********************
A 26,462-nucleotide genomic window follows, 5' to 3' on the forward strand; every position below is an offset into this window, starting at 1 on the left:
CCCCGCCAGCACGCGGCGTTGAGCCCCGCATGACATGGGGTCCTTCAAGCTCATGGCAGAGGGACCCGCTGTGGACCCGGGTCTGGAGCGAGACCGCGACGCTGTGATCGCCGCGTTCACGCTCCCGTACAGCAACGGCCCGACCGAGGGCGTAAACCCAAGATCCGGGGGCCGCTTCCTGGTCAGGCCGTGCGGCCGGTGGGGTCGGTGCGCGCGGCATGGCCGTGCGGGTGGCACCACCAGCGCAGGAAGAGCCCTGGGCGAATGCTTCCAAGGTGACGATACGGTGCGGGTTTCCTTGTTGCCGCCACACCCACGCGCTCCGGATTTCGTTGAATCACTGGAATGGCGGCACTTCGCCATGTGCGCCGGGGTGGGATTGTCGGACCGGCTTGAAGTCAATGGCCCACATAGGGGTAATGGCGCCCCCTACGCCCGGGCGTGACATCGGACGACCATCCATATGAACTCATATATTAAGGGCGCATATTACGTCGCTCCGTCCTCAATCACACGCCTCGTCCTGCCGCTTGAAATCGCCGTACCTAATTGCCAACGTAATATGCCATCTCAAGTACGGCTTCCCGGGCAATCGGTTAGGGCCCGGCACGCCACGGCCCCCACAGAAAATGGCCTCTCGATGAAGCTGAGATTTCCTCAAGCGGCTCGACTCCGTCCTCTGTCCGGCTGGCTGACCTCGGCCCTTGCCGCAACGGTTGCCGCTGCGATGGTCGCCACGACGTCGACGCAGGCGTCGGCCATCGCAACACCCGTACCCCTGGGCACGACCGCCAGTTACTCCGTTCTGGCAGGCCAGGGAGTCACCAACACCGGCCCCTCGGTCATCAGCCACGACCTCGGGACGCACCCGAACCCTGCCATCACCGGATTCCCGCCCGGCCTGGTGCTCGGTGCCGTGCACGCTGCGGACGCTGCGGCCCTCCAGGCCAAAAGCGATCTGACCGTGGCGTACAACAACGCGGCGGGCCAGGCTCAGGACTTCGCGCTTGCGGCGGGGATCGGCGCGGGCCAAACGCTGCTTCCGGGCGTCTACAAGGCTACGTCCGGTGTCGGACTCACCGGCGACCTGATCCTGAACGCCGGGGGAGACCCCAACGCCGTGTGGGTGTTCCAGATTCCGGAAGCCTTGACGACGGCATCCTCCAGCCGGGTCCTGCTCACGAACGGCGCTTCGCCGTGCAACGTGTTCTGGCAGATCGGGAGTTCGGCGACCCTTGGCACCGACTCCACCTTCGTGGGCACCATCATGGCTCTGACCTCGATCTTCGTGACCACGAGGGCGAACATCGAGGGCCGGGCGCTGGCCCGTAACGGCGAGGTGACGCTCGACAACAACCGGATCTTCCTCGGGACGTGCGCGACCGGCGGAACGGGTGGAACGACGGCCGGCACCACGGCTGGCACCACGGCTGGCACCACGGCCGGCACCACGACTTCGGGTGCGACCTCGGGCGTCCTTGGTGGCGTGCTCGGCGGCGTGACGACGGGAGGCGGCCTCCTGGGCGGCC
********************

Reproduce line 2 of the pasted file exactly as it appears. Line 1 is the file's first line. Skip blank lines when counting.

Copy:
CCCCGCCAGCACGCGGCGTTGAGCCCCGCATGACATGGGGTCCTTCAAGCTCATGGCAGAGGGACCCGCTGTGGACCCGGGTCTGGAGCGAGACCGCGACGCTGTGATCGCCGCGTTCACGCTCCCGTACAGCAACGGCCCGACCGAGGGCGTAAACCCAAGATCCGGGGGCCGCTTCCTGGTCAGGCCGTGCGGCCGGTGGGGTCGGTGCGCGCGGCATGGCCGTGCGGGTGGCACCACCAGCGCAGGAAGAGCCCTGGGCGAATGCTTCCAAGGTGACGATACGGTGCGGGTTTCCTTGTTGCCGCCACACCCACGCGCTCCGGATTTCGTTGAATCACTGGAATGGCGGCACTTCGCCATGTGCGCCGGGGTGGGATTGTCGGACCGGCTTGAAGTCAATGGCCCACATAGGGGTAATGGCGCCCCCTACGCCCGGGCGTGACATCGGACGACCATCCATATGAACTCATATATTAAGGGCGCATATTACGTCGCTCCGTCCTCAATCACACGCCTCGTCCTGCCGCTTGAAATCGCCGTACCTAATTGCCAACGTAATATGCCATCTCAAGTACGGCTTCCCGGGCAATCGGTTAGGGCCCGGCACGCCACGGCCCCCACAGAAAATGGCCTCTCGATGAAGCTGAGATTTCCTCAAGCGGCTCGACTCCGTCCTCTGTCCGGCTGGCTGACCTCGGCCCTTGCCGCAACGGTTGCCGCTGCGATGGTCGCCACGACGTCGACGCAGGCGTCGGCCATCGCAACACCCGTACCCCTGGGCACGACCGCCAGTTACTCCGTTCTGGCAGGCCAGGGAGTCACCAACACCGGCCCCTCGGTCATCAGCCACGACCTCGGGACGCACCCGAACCCTGCCATCACCGGATTCCCGCCCGGCCTGGTGCTCGGTGCCGTGCACGCTGCGGACGCTGCGGCCCTCCAGGCCAAAAGCGATCTGACCGTGGCGTACAACAACGCGGCGGGCCAGGCTCAGGACTTCGCGCTTGCGGCGGGGATCGGCGCGGGCCAAACGCTGCTTCCGGGCGTCTACAAGGCTACGTCCGGTGTCGGACTCACCGGCGACCTGATCCTGAACGCCGGGGGAGACCCCAACGCCGTGTGGGTGTTCCAGATTCCGGAAGCCTTGACGACGGCATCCTCCAGCCGGGTCCTGCTCACGAACGGCGCTTCGCCGTGCAACGTGTTCTGGCAGATCGGGAGTTCGGCGACCCTTGGCACCGACTCCACCTTCGTGGGCACCATCATGGCTCTGACCTCGATCTTCGTGACCACGAGGGCGAACATCGAGGGCCGGGCGCTGGCCCGTAACGGCGAGGTGACGCTCGACAACAACCGGATCTTCCTCGGGACGTGCGCGACCGGCGGAACGGGTGGAACGACGGCCGGCACCACGGCTGGCACCACGGCTGGCACCACGGCCGGCACCACGACTTCGGGTGCGACCTCGGGCGTCCTTGGTGGCGTGCTCGGCGGCGTGACGACGGGAGGCGGCCTCCTGGGCGGCC